Think it's illegal to be stuck in jail without bail for 3 years for a misdemeanor? Nope.

Alejandro Rodriguez has lived in the United States. since he was 1 year old. He’s a father now, and until recently, worked as a dental assistant. So why — after pleading guilty to a misdemeanor more than 15 years ago — did it take three years for him to get a bond hearing?

That’s right: Rodriguez wasn’t serving a 3-year sentence. He was simply waiting to see a judge to find out what his bail might be.

Even more suprising? The Supreme Court declared last week that this treatment of him was all perfectly legal.


See, even though Rodriguez is a legal permanent resident, SCOTUS just announced that immigrants — including asylum seekers and green card holders — do not have the right to periodic bond hearings.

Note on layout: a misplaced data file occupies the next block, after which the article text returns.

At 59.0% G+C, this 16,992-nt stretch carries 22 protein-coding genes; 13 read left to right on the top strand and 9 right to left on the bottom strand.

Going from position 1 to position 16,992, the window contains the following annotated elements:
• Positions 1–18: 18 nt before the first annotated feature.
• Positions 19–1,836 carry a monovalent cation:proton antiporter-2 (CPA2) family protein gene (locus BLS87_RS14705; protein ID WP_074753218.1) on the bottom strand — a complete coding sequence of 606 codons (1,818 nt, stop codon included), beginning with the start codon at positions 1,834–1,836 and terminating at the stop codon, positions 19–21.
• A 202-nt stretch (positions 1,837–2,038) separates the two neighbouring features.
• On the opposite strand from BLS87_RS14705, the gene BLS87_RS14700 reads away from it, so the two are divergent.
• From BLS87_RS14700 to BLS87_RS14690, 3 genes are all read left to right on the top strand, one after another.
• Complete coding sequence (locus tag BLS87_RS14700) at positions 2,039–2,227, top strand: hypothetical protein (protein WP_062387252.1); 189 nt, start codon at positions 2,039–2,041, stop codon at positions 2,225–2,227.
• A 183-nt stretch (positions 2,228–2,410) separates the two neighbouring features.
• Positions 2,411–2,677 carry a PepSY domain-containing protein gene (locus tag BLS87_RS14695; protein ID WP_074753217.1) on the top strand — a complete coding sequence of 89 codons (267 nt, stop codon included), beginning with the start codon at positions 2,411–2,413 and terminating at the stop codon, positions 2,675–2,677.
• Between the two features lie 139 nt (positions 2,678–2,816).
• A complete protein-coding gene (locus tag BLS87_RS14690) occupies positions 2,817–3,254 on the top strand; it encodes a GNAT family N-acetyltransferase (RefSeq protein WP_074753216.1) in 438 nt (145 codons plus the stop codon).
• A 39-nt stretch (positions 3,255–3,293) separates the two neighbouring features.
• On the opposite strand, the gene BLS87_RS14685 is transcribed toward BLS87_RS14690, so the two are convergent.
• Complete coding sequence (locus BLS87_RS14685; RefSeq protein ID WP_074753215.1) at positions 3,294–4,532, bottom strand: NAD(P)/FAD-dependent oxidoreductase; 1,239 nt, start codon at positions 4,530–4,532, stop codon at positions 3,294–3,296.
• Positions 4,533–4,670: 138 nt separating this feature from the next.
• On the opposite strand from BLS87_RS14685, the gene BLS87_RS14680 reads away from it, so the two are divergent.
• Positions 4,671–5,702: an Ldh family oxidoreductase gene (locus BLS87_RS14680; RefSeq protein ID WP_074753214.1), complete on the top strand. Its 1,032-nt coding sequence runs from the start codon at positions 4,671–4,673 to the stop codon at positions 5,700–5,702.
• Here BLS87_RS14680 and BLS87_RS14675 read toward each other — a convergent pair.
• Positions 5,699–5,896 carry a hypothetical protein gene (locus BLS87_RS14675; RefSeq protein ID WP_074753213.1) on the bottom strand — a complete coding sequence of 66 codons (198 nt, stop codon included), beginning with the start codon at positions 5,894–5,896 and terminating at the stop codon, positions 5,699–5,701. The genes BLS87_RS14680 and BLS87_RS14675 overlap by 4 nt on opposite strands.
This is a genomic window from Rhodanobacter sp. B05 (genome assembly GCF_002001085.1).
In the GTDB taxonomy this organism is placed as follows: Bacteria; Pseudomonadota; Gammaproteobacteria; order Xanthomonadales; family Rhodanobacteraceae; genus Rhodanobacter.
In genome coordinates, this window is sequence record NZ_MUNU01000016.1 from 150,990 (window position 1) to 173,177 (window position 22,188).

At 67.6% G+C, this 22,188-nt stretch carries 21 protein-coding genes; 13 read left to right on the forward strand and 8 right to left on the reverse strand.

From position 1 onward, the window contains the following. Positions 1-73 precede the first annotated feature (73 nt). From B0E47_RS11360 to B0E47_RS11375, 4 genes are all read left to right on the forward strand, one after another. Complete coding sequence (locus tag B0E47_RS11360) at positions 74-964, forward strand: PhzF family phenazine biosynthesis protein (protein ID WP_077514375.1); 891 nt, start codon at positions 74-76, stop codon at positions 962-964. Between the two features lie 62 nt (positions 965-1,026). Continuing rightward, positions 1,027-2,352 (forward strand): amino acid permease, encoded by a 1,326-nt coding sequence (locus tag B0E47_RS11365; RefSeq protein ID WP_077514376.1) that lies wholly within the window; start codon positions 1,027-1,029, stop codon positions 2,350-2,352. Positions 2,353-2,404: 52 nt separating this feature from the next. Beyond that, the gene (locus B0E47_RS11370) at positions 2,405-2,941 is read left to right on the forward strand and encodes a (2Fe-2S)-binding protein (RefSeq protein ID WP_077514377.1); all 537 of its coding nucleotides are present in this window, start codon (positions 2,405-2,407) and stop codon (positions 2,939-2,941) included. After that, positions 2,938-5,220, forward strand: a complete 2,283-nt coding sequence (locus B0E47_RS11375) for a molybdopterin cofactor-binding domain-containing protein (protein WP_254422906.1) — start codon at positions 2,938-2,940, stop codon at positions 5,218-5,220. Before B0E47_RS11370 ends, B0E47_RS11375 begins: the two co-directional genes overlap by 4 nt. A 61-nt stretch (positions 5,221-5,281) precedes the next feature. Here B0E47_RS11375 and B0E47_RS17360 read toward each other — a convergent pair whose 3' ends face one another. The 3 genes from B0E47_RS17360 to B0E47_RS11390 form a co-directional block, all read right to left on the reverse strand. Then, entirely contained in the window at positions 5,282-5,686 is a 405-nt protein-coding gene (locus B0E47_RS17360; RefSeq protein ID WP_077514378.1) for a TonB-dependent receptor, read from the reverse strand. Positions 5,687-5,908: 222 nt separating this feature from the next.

The ruling comes from the Jennings v. Rodriguez case, in which Rodriguez was the lead plaintiff. And the whole thing is way more complicated than you’e ever expect.

But let’s back up. Back in 2004, the Department of Homeland Security placed Rodriguez in immigration detention for three years after he plead guilty to a misdemeanor charge for drug possession. (In 1998, he was also convicted for “joyriding.”)

And we know how that turned out.

In 2007, with the help of the American Civil Liberties Union, Rodriguez filed a lawsuit stating that he had the right to a bond hearing. In response, the Ninth Circuit Court ruled immigrant detainees do have a constitutional right to a bond hearing. But that ruling was ultimately reversed on Feb. 27, 2018.

In the majority opinion, written by Justice Samuel Alito, the court said that “immigration officials are authorized to detain certain aliens in the course of immigration proceedings while they determine whether those aliens may be lawfully present in the country.”